c/o Hannah Docter-Loeb, Executive Editor

c/o Hannah Docter-Loeb, Executive Editor

Earlier this year, YikYak took Wesleyan by storm. Students took to the anonymous app to poke fun at the campus community, complain about various incidents, or just shout their feelings to the internet void. Another anonymous app has now emerged at Wesleyan: Sidechat.

Like YikYak, Sidechat enables users to post anonymously and receive upvotes (likes), downvotes (dislikes), or comments on their posts. However, Sidechat centers around the Wesleyan experience and is restricted to the University’s students.

“I would say it’s a better version of YikYak,” tabler for Sidechat Kylo Fleischer ’25 said. “It’s school-specific. Even if you’re off campus, you will see Sidechat from Wesleyan. People from the area are not able to post unless they’re a part of Wesleyan. I think the best feature is that you can include pictures, which just gives people posting more opportunity to make content.” 

Sidechat is not unique to Wesleyan. It has become popular at other schools, such as Cornell University, the University of Pennsylvania, Harvard University, and Brown University. After launching the app at other schools, someone on the Sidechat team reached out to Wesleyan students to survey interest in the app.

“I got involved because Carolina [Mahedy] ’21, who was a Wesleyan alum, was gauging interest through Wesleyan students about the possibility of bringing the app here,” Chloe French ’25 said. “She basically wanted to know how social media is at Wesleyan, what the Wesleyan community looks like, if I use social media, which social media [platforms] do I use.”

After their conversation, French was asked to spearhead a tabling campaign and recruit other students to promote the app on campus. French received a referral bonus of $10 for getting other students involved, and students who tabled received $20 per hour. French said this was an opportunity to make some extra cash while having fun.

“I was totally down to take that on and make money,” French said. “Especially coming from a low-income family, I could use the cash. It was super easy and honestly fun because I got to sit with my friends for an hour and get paid and eat donuts.”

French was able to recruit many other Wesleyan students to help spread the word about Sidechat. They found that tabling was advantageous in encouraging students to sign up for the app.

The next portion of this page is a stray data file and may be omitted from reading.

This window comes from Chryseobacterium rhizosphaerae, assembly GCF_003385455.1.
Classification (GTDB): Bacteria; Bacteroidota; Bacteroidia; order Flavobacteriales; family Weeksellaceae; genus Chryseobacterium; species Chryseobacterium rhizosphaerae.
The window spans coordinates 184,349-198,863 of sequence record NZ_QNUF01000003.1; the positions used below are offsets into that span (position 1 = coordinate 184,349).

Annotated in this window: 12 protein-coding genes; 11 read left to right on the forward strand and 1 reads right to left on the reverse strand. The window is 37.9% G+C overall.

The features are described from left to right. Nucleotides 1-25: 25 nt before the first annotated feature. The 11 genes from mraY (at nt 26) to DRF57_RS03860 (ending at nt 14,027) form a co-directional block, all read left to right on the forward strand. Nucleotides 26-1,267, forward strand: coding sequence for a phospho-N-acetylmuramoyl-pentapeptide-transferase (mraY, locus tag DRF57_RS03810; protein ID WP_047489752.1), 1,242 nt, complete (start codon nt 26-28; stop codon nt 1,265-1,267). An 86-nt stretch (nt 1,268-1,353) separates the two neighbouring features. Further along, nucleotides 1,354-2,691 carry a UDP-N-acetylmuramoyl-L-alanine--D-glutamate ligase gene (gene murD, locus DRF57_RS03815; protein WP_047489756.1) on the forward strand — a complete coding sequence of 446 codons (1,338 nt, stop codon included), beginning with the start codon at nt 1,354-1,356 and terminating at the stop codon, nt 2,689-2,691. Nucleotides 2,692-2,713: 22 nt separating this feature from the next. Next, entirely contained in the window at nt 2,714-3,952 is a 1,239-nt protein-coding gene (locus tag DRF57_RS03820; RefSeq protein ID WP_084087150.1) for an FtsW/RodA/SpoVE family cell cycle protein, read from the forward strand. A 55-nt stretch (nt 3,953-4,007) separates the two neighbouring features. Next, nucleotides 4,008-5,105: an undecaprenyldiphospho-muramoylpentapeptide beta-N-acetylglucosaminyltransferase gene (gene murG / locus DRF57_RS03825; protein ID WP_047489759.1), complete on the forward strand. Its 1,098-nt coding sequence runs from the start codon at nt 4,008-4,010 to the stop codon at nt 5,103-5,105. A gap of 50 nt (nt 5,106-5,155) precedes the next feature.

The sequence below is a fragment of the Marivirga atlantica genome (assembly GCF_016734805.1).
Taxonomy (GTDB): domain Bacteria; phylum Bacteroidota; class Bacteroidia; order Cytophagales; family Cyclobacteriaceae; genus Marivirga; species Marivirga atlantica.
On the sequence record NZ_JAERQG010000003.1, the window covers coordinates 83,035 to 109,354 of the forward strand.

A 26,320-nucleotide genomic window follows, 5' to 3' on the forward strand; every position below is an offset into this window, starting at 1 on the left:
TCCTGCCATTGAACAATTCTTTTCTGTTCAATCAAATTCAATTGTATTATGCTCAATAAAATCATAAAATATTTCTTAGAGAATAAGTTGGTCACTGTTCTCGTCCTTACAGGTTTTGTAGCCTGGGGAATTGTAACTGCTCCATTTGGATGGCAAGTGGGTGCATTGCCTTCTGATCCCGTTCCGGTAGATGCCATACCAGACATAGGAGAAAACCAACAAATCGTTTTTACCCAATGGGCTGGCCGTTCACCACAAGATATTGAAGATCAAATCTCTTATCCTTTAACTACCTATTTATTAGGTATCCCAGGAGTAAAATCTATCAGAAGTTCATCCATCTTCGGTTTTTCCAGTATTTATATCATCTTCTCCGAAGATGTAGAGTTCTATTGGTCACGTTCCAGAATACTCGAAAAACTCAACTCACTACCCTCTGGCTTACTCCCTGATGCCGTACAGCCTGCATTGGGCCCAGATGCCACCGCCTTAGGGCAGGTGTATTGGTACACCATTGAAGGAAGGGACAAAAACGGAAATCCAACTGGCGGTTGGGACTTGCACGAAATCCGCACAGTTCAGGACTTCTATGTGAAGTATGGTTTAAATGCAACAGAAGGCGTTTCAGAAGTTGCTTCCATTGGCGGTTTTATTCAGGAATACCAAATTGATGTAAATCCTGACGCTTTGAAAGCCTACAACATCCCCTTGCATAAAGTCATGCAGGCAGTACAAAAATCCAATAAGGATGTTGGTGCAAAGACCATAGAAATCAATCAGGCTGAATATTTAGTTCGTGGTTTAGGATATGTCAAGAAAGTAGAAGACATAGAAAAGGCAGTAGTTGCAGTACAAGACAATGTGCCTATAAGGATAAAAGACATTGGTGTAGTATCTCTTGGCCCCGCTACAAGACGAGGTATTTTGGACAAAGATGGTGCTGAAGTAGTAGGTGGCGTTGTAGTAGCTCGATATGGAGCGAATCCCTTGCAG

“It had some steam…during those days [we were tabling],” Fleischer said. “It was pretty successful. It was taking off. There were Sidechat posts with up to 100 upvotes.”

However, Sidechat encountered some pushback. French noted that many students made jokes about it being a pyramid scheme. Students were also worried about privacy.

“A lot of people were concerned about logging in with Wesleyan ID, if Wesleyan could see that from their side because it’s your email, [or] if you could get in trouble for something like that,” French said. 

Some said the app has died off since their tabling efforts. 

“I would say that the donut program was probably effective but set them up to be a joke,” Milly Berman ’24 wrote in a message to The Argus. “I downloaded the app for a couple days and it wasn’t that funny so I deleted it.”

Berman also pointed to the app’s redundancy relative to YikYak, which she has her own reservations about.

“It’s totally irrelevant to have both Sidechat and Yik Yak and [I] just kept Yik Yak [because] I already had it, but both are only interesting to the extent that they are dangerous/risqué and aren’t a great way of relating to other people,” Berman wrote. “There’s always a question in the back of your mind wondering who posted this, and it’s that thrill that makes a boring or horny post more exciting.” 

Fleischer attributed the drop in popularity to the end of a posting incentive for those working for Sidechat. At first, recruited students were paid for posts that received a minimum number of upvotes.

“If you got a post with a certain amount of upvotes, they would pay you if you were on the team, Fleischer said. “I think that caused a lot of people who were working at the tables to post a lot. That was actually how I made a lot of the money from Sidechat, from the posting competition. After that incentive was gone, I haven’t posted many things…and I think that has meant that less people are using the app.”

Itamar Even ’25, who was also involved in tabling, agrees that the hype around Sidechat has died down. However, he still believes in the app’s potential. 

“I think it was effective while we did it. I don’t think it’s a totally dead app at all,” Even said. “I think people still post on it a lot, but…it lost a little bit of momentum once we stopped tabling and promoting it.”

French also highlighted the impact of finals season on the app’s usage. 

“A lot of people don’t have time to constantly be checking, especially because it’s not as interactive as Instagram or Snapchat where you see your friends,” French said. “I don’t think that YikYak is even being posted on right now. It makes sense that it’s not really happening at the end of the school year.”

That being said, French still sees Sidechat as an opportunity to both have a good time and build community on campus.

“A lot of people were really angry about the fact that we were doing the tabling stuff,” French said. “If you’re having fun and can make someone laugh, that’s all that really matters. It’s not that big of a deal. Why not have another opportunity to post memes or something funny?”

Hannah Docter-Loeb can be reached at hdocterloeb@wesleyan.edu

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